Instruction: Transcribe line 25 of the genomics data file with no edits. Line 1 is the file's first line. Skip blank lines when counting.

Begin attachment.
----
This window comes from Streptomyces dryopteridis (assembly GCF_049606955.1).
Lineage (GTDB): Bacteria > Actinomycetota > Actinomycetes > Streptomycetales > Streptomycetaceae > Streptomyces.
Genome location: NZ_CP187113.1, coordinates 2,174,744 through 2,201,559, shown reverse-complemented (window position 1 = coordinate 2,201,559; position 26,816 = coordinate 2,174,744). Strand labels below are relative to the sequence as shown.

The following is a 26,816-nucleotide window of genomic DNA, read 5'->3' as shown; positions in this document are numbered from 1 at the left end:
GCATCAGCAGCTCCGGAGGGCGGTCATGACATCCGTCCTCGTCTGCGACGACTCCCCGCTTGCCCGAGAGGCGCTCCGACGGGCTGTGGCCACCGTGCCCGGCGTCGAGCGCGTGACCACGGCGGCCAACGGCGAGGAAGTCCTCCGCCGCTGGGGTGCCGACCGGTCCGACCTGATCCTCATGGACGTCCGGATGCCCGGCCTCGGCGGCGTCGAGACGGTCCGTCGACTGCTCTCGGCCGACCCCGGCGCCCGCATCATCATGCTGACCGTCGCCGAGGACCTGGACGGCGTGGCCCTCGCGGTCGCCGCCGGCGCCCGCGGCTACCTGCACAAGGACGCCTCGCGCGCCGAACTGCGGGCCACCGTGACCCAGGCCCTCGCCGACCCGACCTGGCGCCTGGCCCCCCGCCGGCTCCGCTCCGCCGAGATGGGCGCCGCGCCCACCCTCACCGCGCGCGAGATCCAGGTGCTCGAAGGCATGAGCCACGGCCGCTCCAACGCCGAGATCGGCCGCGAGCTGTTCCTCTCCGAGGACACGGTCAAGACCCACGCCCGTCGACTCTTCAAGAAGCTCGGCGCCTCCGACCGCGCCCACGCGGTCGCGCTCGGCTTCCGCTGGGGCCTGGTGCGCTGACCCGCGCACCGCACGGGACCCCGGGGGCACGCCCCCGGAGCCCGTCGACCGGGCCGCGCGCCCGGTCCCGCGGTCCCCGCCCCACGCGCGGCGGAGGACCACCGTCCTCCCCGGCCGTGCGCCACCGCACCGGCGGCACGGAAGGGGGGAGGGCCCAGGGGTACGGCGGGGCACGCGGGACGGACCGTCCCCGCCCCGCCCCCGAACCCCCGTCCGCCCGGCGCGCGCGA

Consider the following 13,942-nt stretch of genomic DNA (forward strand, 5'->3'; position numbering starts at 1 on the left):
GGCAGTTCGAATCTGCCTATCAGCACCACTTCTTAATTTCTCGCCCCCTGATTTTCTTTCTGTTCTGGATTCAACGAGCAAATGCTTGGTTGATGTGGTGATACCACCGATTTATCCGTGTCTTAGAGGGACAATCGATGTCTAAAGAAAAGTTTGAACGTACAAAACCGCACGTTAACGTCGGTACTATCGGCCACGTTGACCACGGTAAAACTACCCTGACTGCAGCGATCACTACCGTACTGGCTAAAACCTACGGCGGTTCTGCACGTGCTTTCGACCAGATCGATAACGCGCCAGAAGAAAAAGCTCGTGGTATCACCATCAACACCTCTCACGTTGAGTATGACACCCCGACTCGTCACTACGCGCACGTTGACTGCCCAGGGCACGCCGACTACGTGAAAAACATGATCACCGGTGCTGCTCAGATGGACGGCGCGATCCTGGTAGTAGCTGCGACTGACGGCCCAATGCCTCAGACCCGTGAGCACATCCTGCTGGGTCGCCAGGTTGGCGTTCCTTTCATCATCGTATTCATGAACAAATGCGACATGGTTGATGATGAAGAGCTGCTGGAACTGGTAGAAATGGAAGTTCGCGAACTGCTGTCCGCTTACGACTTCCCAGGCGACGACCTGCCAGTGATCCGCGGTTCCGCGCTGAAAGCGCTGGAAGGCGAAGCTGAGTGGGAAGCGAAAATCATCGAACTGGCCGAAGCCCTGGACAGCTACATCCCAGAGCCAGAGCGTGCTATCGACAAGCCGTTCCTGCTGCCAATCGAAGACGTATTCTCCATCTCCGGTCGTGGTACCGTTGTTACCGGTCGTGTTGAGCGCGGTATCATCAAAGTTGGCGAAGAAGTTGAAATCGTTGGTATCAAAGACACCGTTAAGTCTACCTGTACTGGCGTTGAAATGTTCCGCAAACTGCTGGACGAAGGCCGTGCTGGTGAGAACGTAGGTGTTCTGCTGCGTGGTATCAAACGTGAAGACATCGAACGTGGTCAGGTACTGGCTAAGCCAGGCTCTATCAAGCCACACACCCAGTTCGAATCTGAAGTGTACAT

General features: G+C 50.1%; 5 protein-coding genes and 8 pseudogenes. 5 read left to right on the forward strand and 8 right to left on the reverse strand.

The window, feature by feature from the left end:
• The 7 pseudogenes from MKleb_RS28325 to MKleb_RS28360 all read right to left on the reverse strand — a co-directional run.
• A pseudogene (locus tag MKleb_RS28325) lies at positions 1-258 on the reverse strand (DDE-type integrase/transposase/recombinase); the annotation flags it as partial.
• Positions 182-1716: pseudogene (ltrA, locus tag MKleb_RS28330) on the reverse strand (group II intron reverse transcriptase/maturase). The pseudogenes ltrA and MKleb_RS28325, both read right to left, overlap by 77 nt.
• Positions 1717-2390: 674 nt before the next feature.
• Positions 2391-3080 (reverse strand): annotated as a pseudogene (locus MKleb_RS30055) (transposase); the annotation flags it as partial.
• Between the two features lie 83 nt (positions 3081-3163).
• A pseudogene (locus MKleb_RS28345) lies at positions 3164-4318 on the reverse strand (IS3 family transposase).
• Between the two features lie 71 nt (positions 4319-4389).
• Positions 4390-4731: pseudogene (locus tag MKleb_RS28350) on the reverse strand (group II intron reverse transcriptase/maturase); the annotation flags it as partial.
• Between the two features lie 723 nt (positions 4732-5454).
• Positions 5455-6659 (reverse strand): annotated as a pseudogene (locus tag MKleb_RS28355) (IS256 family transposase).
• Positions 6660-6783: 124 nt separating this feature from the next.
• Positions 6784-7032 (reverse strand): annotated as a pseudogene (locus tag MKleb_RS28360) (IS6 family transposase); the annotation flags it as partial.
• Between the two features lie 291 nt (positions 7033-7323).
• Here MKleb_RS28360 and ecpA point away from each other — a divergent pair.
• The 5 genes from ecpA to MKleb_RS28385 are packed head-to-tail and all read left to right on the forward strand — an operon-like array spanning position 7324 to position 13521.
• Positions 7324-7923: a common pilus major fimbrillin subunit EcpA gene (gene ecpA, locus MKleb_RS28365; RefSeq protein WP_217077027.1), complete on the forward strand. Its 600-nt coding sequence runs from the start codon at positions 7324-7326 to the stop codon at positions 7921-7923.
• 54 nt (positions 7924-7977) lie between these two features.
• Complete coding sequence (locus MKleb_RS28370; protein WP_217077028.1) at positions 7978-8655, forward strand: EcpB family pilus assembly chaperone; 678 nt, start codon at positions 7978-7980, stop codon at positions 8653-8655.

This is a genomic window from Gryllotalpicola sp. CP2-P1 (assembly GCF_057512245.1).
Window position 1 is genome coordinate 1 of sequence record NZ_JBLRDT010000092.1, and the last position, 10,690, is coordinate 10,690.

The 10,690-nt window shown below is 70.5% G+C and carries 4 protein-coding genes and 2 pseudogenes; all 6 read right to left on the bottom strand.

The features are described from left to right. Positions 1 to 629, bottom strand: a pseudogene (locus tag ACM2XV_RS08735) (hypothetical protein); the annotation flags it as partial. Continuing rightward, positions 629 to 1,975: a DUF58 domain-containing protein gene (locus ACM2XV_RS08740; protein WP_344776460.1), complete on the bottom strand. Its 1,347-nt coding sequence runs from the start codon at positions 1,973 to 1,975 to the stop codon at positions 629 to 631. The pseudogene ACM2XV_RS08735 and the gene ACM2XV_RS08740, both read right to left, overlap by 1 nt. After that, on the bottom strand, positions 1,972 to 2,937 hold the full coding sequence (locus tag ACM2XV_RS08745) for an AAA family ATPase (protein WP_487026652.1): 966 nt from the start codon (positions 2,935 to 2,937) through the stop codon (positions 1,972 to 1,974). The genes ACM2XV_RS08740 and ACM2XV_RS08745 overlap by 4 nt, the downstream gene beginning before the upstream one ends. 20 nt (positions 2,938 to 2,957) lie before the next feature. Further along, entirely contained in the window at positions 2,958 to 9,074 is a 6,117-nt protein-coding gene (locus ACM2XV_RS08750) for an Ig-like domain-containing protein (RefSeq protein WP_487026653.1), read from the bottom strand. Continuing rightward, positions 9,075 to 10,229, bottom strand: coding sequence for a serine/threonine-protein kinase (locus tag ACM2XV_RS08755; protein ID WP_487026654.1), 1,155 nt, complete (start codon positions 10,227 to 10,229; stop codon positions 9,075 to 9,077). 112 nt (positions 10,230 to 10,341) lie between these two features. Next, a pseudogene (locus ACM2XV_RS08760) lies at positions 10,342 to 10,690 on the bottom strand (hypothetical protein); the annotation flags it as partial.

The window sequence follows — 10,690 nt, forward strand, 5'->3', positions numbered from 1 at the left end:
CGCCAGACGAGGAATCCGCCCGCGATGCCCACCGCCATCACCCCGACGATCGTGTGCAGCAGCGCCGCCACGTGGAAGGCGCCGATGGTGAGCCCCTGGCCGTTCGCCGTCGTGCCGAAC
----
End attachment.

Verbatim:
• The 5 genes from ecpA to MKleb_RS28385 are packed head-to-tail and all read left to right on the forward strand — an operon-like array spanning position 7324 to position 13521.